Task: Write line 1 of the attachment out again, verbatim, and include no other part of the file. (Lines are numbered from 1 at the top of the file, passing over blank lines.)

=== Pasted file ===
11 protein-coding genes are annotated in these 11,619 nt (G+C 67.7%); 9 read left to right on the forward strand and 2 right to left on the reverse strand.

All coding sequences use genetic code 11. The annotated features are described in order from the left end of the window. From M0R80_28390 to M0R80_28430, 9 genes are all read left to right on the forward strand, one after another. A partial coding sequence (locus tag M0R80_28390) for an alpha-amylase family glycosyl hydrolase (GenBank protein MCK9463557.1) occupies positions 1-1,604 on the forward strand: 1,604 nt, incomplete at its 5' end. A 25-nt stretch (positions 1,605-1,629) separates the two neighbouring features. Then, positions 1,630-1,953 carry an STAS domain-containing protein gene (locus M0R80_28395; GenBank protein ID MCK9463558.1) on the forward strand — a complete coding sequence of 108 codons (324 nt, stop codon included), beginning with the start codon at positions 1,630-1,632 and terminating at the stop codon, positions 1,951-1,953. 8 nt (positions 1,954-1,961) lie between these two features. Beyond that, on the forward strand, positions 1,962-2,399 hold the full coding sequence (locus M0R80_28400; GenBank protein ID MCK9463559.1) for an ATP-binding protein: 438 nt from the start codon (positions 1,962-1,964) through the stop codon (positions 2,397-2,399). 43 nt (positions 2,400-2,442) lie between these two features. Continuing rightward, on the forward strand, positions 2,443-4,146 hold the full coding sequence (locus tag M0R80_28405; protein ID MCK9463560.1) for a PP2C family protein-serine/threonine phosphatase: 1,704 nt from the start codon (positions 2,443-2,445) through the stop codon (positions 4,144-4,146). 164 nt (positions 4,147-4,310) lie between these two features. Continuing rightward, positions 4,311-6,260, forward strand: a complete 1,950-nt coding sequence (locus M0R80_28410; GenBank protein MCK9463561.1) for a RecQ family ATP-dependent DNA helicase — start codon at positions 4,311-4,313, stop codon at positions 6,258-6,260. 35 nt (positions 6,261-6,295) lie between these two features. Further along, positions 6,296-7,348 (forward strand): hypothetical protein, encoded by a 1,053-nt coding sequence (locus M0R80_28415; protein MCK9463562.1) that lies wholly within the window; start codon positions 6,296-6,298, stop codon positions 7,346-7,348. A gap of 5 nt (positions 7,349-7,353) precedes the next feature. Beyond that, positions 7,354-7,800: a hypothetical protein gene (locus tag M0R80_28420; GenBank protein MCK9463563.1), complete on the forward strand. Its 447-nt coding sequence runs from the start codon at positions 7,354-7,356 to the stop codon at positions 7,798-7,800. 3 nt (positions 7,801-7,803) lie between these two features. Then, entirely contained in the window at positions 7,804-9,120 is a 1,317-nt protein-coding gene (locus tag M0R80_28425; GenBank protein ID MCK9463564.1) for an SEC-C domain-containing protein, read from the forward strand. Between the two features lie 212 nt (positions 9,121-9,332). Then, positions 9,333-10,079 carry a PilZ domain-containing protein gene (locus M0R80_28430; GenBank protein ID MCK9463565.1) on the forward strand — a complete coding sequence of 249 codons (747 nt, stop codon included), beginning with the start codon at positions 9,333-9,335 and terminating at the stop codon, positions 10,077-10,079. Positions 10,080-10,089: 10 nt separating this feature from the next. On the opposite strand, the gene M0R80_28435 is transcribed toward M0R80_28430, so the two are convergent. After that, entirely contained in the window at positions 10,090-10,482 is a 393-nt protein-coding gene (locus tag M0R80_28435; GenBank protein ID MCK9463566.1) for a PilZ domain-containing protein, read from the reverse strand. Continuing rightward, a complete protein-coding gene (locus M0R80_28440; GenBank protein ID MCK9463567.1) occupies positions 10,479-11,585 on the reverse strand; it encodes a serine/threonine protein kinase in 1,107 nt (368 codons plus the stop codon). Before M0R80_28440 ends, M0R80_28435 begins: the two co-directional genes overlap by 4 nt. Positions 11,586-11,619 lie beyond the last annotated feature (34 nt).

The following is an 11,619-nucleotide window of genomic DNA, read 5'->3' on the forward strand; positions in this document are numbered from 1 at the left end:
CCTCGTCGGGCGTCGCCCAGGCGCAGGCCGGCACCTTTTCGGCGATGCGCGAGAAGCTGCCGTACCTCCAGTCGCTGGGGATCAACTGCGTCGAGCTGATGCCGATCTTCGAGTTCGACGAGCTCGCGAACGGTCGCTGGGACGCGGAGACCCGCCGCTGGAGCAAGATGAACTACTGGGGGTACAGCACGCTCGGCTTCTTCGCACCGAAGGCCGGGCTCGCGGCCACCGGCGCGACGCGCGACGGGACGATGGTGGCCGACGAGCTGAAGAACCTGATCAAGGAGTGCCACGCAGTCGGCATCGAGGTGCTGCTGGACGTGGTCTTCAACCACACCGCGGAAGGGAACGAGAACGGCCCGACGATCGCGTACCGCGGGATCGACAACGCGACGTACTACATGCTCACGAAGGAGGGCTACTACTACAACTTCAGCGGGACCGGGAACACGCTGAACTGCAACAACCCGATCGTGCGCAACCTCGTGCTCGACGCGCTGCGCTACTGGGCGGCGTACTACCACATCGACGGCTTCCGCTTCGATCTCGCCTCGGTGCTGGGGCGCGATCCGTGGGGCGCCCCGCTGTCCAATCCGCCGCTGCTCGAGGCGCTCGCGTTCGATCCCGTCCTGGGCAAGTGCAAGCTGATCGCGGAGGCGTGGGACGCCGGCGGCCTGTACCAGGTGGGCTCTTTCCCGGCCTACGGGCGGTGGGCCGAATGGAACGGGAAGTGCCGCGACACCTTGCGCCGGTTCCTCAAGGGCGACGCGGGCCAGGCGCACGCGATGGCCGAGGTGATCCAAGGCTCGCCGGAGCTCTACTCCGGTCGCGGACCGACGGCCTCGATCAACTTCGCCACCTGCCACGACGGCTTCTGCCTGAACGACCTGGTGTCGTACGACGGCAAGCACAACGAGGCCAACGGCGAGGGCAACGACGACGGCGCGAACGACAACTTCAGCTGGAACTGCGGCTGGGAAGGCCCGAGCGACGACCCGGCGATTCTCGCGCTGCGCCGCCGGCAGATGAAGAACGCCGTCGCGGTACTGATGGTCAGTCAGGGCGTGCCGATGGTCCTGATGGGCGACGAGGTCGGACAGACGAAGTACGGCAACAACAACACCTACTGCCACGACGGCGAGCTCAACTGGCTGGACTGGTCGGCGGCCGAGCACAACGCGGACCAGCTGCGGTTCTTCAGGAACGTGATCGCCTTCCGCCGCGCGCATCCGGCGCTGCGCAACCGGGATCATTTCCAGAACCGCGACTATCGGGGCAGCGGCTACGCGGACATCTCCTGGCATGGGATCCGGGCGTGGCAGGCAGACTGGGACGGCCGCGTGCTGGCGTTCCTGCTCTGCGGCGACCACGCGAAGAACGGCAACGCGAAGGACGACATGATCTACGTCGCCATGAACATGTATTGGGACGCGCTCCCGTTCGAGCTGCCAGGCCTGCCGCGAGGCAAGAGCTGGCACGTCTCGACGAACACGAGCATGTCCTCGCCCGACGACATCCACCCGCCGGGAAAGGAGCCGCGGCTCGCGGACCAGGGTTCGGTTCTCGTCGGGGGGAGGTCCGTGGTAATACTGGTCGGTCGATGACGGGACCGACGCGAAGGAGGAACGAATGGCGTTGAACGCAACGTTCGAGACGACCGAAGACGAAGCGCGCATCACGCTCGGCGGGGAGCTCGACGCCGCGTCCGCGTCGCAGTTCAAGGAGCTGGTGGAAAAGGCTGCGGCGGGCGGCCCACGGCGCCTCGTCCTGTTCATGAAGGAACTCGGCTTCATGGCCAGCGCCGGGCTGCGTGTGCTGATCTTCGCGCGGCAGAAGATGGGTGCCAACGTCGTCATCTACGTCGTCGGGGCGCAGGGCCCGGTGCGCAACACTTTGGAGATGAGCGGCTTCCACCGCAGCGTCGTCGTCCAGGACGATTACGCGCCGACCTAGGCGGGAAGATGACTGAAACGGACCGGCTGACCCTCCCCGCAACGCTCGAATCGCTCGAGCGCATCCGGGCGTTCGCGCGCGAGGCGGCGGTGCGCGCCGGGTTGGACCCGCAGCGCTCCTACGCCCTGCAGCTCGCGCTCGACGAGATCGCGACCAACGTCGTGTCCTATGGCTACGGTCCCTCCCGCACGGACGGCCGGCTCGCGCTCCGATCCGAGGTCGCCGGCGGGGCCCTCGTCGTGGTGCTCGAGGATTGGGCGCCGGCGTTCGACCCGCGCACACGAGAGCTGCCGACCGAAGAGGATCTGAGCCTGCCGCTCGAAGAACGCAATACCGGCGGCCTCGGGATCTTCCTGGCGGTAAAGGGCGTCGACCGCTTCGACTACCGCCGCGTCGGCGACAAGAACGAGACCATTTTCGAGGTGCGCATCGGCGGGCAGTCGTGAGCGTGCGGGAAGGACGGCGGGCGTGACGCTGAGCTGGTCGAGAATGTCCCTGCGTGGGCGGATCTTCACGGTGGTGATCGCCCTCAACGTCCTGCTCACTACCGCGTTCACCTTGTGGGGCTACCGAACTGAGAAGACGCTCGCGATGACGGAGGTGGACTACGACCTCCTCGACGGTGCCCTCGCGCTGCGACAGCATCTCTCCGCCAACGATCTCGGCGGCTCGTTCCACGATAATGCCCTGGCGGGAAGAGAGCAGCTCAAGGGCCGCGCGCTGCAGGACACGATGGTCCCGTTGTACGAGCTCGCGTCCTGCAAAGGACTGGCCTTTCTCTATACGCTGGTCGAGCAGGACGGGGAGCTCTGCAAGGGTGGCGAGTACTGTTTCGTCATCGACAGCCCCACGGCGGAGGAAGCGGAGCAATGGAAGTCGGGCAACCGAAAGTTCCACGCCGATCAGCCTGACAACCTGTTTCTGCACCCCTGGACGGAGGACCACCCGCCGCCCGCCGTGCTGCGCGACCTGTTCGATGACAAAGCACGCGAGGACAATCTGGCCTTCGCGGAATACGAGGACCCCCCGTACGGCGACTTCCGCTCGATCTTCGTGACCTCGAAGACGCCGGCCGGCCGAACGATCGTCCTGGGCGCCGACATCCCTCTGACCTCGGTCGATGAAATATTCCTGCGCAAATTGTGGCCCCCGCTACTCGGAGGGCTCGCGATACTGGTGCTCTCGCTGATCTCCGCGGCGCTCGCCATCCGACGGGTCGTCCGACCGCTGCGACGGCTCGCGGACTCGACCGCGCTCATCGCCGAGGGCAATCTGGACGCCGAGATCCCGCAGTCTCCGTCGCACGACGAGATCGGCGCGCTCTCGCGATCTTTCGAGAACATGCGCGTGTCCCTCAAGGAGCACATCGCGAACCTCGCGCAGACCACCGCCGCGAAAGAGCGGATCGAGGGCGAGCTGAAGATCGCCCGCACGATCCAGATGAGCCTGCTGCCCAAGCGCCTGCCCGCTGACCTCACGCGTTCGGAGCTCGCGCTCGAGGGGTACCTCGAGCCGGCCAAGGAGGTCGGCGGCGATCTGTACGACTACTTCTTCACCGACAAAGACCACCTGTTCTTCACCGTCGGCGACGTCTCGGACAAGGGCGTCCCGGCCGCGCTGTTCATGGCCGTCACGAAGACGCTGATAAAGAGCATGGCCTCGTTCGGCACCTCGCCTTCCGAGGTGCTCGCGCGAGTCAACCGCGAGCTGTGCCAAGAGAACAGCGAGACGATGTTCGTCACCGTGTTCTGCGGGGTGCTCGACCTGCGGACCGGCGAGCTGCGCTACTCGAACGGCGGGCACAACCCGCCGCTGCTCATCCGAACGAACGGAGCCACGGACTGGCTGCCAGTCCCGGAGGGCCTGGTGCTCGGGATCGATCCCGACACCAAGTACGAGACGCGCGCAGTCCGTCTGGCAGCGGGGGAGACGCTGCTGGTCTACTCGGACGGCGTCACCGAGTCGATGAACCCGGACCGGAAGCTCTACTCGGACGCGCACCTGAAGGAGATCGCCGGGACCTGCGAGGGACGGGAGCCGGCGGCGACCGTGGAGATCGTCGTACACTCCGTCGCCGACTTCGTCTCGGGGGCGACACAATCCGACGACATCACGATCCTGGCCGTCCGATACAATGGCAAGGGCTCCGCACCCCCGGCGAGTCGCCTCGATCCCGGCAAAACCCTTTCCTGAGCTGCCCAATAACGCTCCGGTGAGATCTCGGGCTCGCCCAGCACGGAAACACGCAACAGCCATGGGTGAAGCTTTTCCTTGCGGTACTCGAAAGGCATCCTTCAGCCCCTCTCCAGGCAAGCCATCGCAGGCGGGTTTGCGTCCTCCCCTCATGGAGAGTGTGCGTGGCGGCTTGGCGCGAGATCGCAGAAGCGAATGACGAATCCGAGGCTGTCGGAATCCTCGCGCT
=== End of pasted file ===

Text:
11 protein-coding genes are annotated in these 11,619 nt (G+C 67.7%); 9 read left to right on the forward strand and 2 right to left on the reverse strand.